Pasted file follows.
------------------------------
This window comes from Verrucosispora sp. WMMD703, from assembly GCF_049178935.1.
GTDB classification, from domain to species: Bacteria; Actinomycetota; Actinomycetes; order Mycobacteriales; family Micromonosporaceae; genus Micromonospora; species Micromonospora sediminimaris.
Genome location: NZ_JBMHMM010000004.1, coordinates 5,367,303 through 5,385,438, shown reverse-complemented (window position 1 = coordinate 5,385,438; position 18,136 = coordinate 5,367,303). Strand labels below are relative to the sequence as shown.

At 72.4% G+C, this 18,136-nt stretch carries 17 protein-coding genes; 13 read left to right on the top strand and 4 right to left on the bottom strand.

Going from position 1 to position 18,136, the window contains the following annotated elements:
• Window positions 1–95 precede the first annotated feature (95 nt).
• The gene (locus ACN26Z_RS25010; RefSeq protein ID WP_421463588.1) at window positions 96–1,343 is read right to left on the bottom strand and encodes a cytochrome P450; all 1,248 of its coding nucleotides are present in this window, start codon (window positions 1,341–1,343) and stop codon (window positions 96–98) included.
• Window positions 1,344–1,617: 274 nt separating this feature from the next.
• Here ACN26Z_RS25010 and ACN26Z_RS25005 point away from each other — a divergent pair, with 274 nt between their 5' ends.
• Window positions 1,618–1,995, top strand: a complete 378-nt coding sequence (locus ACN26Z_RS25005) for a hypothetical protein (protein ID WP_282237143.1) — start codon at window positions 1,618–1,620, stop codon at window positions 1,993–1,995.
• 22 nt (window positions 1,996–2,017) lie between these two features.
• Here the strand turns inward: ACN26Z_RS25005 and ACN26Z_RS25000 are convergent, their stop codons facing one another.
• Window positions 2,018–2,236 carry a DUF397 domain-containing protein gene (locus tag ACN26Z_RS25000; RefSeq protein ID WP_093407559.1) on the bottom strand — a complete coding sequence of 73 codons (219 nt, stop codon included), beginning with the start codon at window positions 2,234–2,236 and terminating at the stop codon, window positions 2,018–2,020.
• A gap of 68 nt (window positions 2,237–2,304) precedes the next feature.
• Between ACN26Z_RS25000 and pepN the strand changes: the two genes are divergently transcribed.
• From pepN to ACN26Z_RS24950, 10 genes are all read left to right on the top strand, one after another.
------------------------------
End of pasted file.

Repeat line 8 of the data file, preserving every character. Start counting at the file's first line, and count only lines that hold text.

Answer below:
• Window positions 1,344–1,617: 274 nt separating this feature from the next.